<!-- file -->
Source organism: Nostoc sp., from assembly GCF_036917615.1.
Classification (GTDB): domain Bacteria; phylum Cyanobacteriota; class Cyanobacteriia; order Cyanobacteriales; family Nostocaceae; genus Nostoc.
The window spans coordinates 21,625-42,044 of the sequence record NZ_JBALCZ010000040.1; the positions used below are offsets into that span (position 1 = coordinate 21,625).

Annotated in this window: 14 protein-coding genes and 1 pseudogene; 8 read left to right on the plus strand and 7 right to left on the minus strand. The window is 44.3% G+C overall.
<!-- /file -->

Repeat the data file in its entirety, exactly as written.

Source organism: Nostoc sp., from assembly GCF_036917615.1.
Classification (GTDB): domain Bacteria; phylum Cyanobacteriota; class Cyanobacteriia; order Cyanobacteriales; family Nostocaceae; genus Nostoc.
The window spans coordinates 21,625-42,044 of the sequence record NZ_JBALCZ010000040.1; the positions used below are offsets into that span (position 1 = coordinate 21,625).

Annotated in this window: 14 protein-coding genes and 1 pseudogene; 8 read left to right on the plus strand and 7 right to left on the minus strand. The window is 44.3% G+C overall.